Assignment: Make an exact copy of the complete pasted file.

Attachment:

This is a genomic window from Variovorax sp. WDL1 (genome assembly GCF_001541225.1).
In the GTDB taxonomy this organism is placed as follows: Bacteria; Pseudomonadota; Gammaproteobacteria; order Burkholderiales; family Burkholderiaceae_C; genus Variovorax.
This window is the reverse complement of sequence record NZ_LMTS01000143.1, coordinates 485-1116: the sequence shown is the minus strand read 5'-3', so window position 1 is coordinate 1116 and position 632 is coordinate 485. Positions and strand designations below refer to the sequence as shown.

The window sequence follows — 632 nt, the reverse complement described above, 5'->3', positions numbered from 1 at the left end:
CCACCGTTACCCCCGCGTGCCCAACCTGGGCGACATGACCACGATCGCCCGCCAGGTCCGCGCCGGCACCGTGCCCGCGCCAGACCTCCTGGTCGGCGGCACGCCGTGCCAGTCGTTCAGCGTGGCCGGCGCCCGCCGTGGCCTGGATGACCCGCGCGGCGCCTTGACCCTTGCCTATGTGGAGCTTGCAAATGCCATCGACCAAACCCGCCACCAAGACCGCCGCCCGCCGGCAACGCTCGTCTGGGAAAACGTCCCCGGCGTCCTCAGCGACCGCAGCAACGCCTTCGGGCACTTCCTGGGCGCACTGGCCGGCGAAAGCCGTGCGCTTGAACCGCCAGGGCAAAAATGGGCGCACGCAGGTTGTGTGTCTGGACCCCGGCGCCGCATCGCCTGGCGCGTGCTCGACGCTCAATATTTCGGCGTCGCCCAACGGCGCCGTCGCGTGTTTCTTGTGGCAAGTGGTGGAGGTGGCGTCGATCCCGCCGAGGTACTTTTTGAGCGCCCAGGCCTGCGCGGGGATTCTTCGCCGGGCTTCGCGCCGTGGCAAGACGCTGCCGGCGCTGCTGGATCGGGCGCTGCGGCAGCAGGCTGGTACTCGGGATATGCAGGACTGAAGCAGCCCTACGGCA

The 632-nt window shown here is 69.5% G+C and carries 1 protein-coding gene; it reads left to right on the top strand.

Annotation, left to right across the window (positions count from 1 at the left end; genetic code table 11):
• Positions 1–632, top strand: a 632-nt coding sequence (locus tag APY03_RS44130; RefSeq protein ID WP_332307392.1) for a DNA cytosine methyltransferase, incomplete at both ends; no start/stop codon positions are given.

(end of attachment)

This is a genomic window from Variovorax sp. WDL1 (genome assembly GCF_001541225.1).
In the GTDB taxonomy this organism is placed as follows: Bacteria; Pseudomonadota; Gammaproteobacteria; order Burkholderiales; family Burkholderiaceae_C; genus Variovorax.
This window is the reverse complement of sequence record NZ_LMTS01000143.1, coordinates 485-1116: the sequence shown is the minus strand read 5'-3', so window position 1 is coordinate 1116 and position 632 is coordinate 485. Positions and strand designations below refer to the sequence as shown.

The window sequence follows — 632 nt, the reverse complement described above, 5'->3', positions numbered from 1 at the left end:
CCACCGTTACCCCCGCGTGCCCAACCTGGGCGACATGACCACGATCGCCCGCCAGGTCCGCGCCGGCACCGTGCCCGCGCCAGACCTCCTGGTCGGCGGCACGCCGTGCCAGTCGTTCAGCGTGGCCGGCGCCCGCCGTGGCCTGGATGACCCGCGCGGCGCCTTGACCCTTGCCTATGTGGAGCTTGCAAATGCCATCGACCAAACCCGCCACCAAGACCGCCGCCCGCCGGCAACGCTCGTCTGGGAAAACGTCCCCGGCGTCCTCAGCGACCGCAGCAACGCCTTCGGGCACTTCCTGGGCGCACTGGCCGGCGAAAGCCGTGCGCTTGAACCGCCAGGGCAAAAATGGGCGCACGCAGGTTGTGTGTCTGGACCCCGGCGCCGCATCGCCTGGCGCGTGCTCGACGCTCAATATTTCGGCGTCGCCCAACGGCGCCGTCGCGTGTTTCTTGTGGCAAGTGGTGGAGGTGGCGTCGATCCCGCCGAGGTACTTTTTGAGCGCCCAGGCCTGCGCGGGGATTCTTCGCCGGGCTTCGCGCCGTGGCAAGACGCTGCCGGCGCTGCTGGATCGGGCGCTGCGGCAGCAGGCTGGTACTCGGGATATGCAGGACTGAAGCAGCCCTACGGCA

The 632-nt window shown here is 69.5% G+C and carries 1 protein-coding gene; it reads left to right on the top strand.

Annotation, left to right across the window (positions count from 1 at the left end; genetic code table 11):
• Positions 1–632, top strand: a 632-nt coding sequence (locus tag APY03_RS44130; RefSeq protein ID WP_332307392.1) for a DNA cytosine methyltransferase, incomplete at both ends; no start/stop codon positions are given.